Murder and Mayhem in Seventeenth-Century Cambodia: Anthony van Diemen vs King Ramadhipati I tells the fascinating story of the origins, course, and consequences of the conflict in the 1630s and ’40s between Cambodia and the Dutch East India Company (VOC), a confrontation that has the dubious distinction of being history’s first between a mainland Southeast Asian state and a European power. Apart from its appeal as an extraordinary tale in its own right, this historical narrative affords a rare glimpse into a largely unknown period in Cambodian history, namely, the period between the fall of Angkor in the mid-fifteenth century and the arrival of the French in the late nineteenth century.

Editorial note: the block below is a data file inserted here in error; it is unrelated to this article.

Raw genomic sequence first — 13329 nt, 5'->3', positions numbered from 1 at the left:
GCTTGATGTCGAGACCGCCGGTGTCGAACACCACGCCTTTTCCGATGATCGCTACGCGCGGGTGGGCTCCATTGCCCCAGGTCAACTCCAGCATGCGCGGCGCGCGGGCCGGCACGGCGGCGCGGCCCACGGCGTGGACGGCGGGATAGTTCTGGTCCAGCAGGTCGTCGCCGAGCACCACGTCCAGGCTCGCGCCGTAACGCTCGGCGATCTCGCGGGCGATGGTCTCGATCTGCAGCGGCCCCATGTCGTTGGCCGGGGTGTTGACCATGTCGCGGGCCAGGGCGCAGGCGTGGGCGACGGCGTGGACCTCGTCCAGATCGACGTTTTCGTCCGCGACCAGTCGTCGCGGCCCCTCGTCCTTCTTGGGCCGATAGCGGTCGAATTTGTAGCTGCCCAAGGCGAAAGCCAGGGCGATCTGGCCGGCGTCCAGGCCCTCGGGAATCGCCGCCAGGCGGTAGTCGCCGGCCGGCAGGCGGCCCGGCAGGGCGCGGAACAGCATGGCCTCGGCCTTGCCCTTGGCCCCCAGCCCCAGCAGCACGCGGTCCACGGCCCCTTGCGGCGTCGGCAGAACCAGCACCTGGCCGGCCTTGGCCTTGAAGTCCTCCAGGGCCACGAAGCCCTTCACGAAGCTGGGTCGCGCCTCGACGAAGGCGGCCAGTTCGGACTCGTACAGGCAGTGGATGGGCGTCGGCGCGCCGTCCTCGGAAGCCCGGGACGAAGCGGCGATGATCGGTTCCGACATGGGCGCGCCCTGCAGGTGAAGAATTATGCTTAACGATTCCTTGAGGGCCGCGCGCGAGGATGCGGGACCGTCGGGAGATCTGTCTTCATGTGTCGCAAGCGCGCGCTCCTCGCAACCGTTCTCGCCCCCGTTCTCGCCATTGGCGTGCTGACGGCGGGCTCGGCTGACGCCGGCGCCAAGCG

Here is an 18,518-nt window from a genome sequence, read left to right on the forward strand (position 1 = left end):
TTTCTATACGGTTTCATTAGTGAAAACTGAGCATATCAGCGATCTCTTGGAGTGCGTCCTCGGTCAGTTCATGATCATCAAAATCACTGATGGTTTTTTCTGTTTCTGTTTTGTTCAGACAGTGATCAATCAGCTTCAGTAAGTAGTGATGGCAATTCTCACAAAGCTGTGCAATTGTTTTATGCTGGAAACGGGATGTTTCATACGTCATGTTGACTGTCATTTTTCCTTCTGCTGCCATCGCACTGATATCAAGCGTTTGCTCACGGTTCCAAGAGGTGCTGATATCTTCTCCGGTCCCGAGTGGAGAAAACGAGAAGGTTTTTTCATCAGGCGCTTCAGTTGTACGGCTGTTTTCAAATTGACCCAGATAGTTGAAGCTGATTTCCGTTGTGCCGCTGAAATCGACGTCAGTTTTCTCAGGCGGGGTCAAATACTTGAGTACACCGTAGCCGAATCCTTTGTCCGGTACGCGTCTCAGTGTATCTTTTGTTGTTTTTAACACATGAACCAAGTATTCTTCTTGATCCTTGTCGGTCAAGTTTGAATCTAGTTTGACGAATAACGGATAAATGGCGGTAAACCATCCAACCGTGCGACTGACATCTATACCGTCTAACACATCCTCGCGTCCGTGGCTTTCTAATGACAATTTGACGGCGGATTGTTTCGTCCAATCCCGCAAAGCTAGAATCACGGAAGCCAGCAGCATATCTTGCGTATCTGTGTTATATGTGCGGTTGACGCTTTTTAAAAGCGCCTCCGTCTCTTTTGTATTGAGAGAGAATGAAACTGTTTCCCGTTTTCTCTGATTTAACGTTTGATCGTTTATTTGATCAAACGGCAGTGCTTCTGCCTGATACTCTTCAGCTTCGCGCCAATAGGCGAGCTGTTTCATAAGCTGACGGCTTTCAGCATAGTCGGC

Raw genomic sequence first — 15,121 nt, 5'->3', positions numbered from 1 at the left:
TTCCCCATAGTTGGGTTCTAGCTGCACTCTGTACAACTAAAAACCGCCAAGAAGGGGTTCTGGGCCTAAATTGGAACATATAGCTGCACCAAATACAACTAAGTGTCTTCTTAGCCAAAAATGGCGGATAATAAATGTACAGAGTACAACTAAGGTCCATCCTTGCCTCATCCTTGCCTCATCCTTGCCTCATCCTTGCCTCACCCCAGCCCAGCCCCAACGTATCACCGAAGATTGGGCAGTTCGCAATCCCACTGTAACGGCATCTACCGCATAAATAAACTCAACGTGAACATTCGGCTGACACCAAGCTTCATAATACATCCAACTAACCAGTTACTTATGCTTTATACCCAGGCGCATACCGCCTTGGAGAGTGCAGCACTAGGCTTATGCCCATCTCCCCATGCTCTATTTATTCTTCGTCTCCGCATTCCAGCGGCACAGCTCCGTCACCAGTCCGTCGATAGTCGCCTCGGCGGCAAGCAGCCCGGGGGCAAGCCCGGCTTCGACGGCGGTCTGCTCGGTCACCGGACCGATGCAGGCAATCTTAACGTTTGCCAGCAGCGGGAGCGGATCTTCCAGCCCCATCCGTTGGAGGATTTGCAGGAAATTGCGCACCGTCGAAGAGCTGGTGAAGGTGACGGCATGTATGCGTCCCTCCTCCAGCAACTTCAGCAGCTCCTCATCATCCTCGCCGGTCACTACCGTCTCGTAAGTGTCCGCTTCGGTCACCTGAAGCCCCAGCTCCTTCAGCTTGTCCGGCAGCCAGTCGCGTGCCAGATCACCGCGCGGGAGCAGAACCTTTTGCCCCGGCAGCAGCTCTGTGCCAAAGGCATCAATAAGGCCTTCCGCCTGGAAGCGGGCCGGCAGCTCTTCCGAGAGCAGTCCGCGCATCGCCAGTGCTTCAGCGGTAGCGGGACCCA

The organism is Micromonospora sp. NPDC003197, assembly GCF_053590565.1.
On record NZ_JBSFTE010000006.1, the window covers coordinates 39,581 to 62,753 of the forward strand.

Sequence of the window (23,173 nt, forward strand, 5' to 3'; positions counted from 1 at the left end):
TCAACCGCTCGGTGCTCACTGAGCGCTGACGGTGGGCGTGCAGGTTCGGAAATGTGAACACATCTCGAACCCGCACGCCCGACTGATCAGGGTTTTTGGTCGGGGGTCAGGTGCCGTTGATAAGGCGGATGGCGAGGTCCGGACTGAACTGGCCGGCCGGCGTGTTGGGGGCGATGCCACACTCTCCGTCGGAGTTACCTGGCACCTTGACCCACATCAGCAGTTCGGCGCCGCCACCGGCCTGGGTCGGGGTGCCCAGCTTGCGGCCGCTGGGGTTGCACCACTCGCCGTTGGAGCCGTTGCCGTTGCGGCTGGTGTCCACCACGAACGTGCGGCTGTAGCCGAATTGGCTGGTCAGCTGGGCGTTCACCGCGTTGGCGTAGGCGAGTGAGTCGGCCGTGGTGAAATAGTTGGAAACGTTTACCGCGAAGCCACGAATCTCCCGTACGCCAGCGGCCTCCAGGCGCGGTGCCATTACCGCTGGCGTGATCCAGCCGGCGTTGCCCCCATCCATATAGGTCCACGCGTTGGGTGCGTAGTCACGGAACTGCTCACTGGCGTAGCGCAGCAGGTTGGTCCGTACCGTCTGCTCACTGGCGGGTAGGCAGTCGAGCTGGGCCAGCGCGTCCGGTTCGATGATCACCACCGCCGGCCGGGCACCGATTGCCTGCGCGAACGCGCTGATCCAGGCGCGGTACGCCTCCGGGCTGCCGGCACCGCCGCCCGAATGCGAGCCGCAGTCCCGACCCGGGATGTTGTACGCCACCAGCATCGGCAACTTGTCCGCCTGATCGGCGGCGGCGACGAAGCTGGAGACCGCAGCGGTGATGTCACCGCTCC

Based for the most part on unpublished Dutch archival sources, this monograph examines the relations between Cambodia and the Dutch East India Company over the years 1636 to 1645. It considers what led Anthony van Diemen, the newly appointed Dutch Governor-General at Batavia (present-day Jakarta), in 1636, to establish a new trading post in Cambodia and the concurrent rise to power of King Ramadhipati I. It examines the deterioration of relations between the king and Van Diemen and the circumstances that may have led the king to order the wholesale massacre of the Dutch embassy to Cambodia. The book recounts the preparations for the punitive 1644 military expedition in alliance with Siam and narrates the course of the expedition. Based on a rare contemporary map drawn on Japanese rice paper, it reconstructs the battle of June 12, 1644, at Phnom Penh. In closing, the author speculates on what might have happened if Van Diemen had not died prematurely in 1645.